Watching the Osborne speech, at times the Chancellor appeared to stare at the auto cue with a fair degree of incredulity. Such is the danger of auto cue when ideas can be added at the last minute, even the Chancellor appeared bemused by some of the material. This must have been the case with the idea of credit easing. This is a new idea which no one, including the Chancellor, knows anything about. The project appears to suggest SMEs will issue long term bonds with a low coupon, packaged into a series of CDOs, AAA rated by Standard and Poors, bought by the Treasury, sold to the Bank of England and placed off balance sheet in a structured investment vehicle backed by a RMBS (Rumours of Monetary Backing Somewhere) then written off over thirty years.
The Labour attacks on government policy were so thin that Andrew Tyrie, the formidable Chairman of the Treasury Select committee decided to help out. Tyrie is unimpressed by the Big Society and the lack of a growth strategy, suggesting economic policy is inconsistent, incoherent, contradictory and at times irrelevant. Who would have thought? Tyrie has a point, why spend billions on a Libyan adventure and then try to save millions making 1000 sailors redundant?
According to Vince Cable, the world is in a difficult place. Plans are afoot to relocate to another part of the Galaxy, where the gravitational pull of sovereign debt on growth is much lower. The head of the World Bank warned the world is in a dangerous zone thus ruling out relocation within the Milky Way as a short term solution. The IMF World Economic Outlook produced a down grade for growth in the world and the UK. The elegant Christine Lagarde gets the terminology right suggesting the world is in a difficult phase. Here but not forever.
Tuesday, Gateway breakfast and the formal launch of SME club with Sir Richard Leese pressing the big red button to launch the site. Thanks to everyone who attended and helped the launch. SME club is an important development for our city, it is going to be huge.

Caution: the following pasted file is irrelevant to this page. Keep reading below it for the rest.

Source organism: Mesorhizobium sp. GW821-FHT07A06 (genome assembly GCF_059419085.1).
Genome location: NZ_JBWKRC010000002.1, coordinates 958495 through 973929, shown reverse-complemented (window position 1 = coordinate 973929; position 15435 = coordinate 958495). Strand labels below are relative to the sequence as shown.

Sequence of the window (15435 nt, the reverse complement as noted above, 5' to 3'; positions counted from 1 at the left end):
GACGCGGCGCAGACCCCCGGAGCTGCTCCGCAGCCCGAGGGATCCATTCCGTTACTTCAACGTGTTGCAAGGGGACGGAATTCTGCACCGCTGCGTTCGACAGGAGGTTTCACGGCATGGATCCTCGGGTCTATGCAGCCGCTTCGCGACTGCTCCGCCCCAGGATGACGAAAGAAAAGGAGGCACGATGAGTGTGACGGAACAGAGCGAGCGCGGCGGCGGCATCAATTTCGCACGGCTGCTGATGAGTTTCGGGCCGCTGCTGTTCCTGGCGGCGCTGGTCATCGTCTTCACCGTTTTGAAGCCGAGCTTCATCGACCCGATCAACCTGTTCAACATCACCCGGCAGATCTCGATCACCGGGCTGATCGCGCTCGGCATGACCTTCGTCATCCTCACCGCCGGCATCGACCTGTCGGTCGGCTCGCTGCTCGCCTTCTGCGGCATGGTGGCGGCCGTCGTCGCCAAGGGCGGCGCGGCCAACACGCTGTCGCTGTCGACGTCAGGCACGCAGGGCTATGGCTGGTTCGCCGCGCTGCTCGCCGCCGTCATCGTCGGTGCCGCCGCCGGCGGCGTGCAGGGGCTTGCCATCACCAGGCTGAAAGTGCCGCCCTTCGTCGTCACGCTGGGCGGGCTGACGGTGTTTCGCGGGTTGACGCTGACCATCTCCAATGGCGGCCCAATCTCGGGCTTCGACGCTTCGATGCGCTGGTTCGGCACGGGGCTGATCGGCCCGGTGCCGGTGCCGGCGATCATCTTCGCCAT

Recent speeches from number eleven include back from the brink of bankruptcy, the march of the makers, ahead of the curve, offering a safe haven, on a rock of stability, masters of our own destiny,
executing plans designed in tough times for tough times, acting first like a tug of war team pulling in the same direction, then like a football team, playing in the right position. We will not win anything if we all charge ahead in the same direction, we would just let in goals at the back. Excellent.
Headlines, from the Sunday Times, Gordon Brown believed the financial crisis would be over in six months, the Governor, the lender of last resort, did not really want to bail out the banks (moral hazard) and Fred Goodwin brought panettone to the Chancellor as a quid pro quo for the bail out. Now there is a deal maker.
The claimant count gives cause for greater alarm. The unemployment measure provides a valuable signal as a coincident indicator to trends in GDP. As the chart demonstrates, inverting the claimant count and lagging by one quarter provides a high correlation and signal of trend. If the claimant count increases at a similar rate over the third quarter, the message is clear, growth is off track, the recovery is slipping away and the UK is heading back into recession.
According to a recent paper from the Centre for Economic Policy Research, periods of austerity and budget cuts go hand in hand with social instability and violence. Thatcher knew this. One of the first acts of the Conservative administration was to increase the resources and pay of senior officers in the police force and the army. Ominous but at least there appeared to be a plan.
Thursday, the markets crashed as fears of a double dip recession, US debt and prospects for the Southern states of Europe returned to top of mind. You know things are bad when Robert Peston appears on Newsnight. The day job, an end is nigh, sandwich board in Threadneedle street, cast aside for the evening.
Markets crashed, S & P down graded the US debt below that of Guernsey and the Isle of Man. Vince Cable and the Chancellor crowed about safe havens as ten year gilts fell below 3%. Safe haven maybe but capital flows are not reflected in an undervalued currency and the exit of US funds from the UK banking sector.
@GMTweetmap. This is the list which ranks the most influential twitterers in the Manchester. Not without some flaws since I appear to be ranked at #160. The list is changing all the time thanks to a real time scrape from Nick the geek alias Nick McCloud from Descartes and a nice design from Richard Hudson at Vanilla Storm.